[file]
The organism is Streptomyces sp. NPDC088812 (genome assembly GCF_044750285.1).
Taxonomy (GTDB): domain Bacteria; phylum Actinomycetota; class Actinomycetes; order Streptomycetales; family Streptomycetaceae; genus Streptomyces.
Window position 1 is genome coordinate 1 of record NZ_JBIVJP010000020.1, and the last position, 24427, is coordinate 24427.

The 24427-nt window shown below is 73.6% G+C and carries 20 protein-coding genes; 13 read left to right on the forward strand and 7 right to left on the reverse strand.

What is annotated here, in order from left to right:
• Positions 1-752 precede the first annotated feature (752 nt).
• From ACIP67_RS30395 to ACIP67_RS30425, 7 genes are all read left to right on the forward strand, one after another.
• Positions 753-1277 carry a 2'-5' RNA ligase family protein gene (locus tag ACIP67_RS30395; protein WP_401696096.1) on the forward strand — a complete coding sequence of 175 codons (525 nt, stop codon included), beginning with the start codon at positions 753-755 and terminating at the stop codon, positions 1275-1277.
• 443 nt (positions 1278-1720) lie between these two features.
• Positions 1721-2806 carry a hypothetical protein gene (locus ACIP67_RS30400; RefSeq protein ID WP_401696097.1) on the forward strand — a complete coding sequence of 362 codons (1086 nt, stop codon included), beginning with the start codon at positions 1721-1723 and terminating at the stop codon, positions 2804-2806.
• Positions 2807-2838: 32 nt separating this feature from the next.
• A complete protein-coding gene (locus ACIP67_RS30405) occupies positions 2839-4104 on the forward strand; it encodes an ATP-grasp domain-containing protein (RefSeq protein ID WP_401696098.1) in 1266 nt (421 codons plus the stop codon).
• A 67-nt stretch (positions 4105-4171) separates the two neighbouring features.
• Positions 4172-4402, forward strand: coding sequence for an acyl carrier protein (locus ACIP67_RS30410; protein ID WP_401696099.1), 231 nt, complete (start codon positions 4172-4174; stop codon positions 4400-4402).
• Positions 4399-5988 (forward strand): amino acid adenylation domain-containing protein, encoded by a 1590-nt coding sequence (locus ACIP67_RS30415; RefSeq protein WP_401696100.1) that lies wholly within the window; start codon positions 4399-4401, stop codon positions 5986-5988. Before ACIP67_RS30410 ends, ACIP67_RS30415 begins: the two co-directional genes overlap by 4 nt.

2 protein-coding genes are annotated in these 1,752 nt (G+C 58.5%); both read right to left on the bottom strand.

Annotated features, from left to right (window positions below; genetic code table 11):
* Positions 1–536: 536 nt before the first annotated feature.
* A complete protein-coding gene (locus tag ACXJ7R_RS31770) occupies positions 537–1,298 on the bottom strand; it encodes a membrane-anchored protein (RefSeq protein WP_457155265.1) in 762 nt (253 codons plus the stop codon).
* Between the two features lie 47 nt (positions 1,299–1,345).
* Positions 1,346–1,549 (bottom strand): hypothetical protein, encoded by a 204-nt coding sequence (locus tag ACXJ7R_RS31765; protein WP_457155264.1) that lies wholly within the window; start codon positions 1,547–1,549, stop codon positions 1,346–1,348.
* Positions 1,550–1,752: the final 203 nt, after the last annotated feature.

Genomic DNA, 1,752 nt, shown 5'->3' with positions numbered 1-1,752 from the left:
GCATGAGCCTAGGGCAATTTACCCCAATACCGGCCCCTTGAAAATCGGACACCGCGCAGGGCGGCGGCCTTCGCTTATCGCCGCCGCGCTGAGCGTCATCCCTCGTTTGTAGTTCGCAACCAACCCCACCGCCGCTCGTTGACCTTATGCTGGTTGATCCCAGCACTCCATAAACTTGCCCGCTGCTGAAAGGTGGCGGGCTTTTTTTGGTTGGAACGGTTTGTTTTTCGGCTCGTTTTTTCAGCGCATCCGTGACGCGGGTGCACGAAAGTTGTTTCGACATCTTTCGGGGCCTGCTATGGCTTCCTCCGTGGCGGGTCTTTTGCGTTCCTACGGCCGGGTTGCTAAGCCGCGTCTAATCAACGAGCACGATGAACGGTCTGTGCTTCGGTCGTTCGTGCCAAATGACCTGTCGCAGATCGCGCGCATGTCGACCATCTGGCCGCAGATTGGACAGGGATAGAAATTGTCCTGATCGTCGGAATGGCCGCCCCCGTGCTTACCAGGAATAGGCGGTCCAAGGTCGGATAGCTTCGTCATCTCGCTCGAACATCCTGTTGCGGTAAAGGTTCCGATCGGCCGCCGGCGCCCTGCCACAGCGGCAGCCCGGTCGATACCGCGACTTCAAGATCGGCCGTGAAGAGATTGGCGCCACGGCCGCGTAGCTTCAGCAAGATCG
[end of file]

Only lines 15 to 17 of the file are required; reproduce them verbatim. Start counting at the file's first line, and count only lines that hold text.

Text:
• Positions 4399-5988 (forward strand): amino acid adenylation domain-containing protein, encoded by a 1590-nt coding sequence (locus ACIP67_RS30415; RefSeq protein WP_401696100.1) that lies wholly within the window; start codon positions 4399-4401, stop codon positions 5986-5988. Before ACIP67_RS30410 ends, ACIP67_RS30415 begins: the two co-directional genes overlap by 4 nt.

2 protein-coding genes are annotated in these 1,752 nt (G+C 58.5%); both read right to left on the bottom strand.

Annotated features, from left to right (window positions below; genetic code table 11):